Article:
Federal Reserve nominee Yellen defends agencies policies before Senate banking panel

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WASHINGTON -- The Federal Reserve has taken meaningful steps to strengthen its scrutiny of the nation's financial system and prevent another economic crisis, the White House's nominee to lead the central bank said Thursday.

Janet Yellen appeared before the Senate banking committee Thursday for a hearing on her confirmation. Many lawmakers' questions focused on what the Fed has done to shore up the banking sector and its progress in crafting new regulations required under sweeping reforms passed by Congress three years ago.

They also challenged Ms. Yellen to address ways to limit the dominance of the nation's largest financial institutions that have been dubbed "too big to fail."

Addressing that issue "has to be among the most important goals of the post-crisis period," she said during the hearing. "Too-big-to-fail is damaging, it creates moral hazard, it corrodes market discipline, it creates a threat to financial stability, and it does -- unfairly, in my view -- advantage large banking firms over small ones."

A committee vote on Ms. Yellen's nomination could come as soon as next week, a congressional aide said. She is almost certain to be approved and head to the full Senate for consideration.

But at least one of the panel's Republican senators, Louisiana's David Vitter, said Thursday that he will oppose her confirmation. "Unfortunately, none of her answers were reassuring to me," he said on Fox Business Network. "I am very concerned about just the free-money policy, with essentially no end in sight."

President Barack Obama nominated Ms. Yellen for the top job at the Fed last month after facing backlash from his own party, as well as several key Republicans, over his first choice for the position, former U.S. Treasury Secretary Larry Summers. Nearly two dozen Democrats signed a letter over the summer supporting Ms. Yellen for the job instead.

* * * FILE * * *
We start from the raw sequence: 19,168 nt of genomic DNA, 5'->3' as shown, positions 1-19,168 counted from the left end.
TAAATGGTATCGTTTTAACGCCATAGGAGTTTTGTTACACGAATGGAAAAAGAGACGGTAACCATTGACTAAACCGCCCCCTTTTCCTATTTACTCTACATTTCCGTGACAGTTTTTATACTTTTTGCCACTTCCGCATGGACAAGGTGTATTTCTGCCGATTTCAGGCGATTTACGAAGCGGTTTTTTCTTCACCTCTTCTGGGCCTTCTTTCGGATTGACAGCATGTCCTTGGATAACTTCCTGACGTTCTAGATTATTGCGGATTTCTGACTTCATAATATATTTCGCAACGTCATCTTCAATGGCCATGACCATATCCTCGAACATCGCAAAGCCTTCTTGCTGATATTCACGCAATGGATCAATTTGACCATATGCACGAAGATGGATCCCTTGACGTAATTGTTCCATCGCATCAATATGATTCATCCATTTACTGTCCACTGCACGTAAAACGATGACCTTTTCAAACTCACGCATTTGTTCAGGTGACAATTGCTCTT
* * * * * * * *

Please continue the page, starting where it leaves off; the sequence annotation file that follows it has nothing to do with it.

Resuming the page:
"Dr. Yellen has proved through her extensive and impressive record in public service and academia that she is most qualified to be the next chair of the Federal Reserve," the committee chairman, Sen. Tim Johnson, D-S.D., said Friday.

Ms. Yellen, who now holds the No. 2 position at the Fed, has been credited with sounding early alarms about the run-up in housing prices before the market collapsed.

"As a first line of defense, we have a variety of supervisory tools, micro- and macro-prudential, that we can use to attempt to limit the behavior that is giving rise to those asset price mis-alignments," Ms. Yellen said. But she added, "I would not rule out using monetary policy."

Lawmakers also tried to pin down a timeline for when the Fed might begin scaling back its $85-billion-a-month stimulus efforts.

When the central bank signaled that it could begin dialing down the program this year, financial markets shivered, causing stock prices to plunge and a range of interest rates to shoot up. The Fed has since retreated from those statements.

Ms. Yellen defended the move as necessary so the Fed could assess how the rise in rates would affect the housing market, which has a critical role in the recovery. She said the Fed considers market conditions but is not beholden to them.


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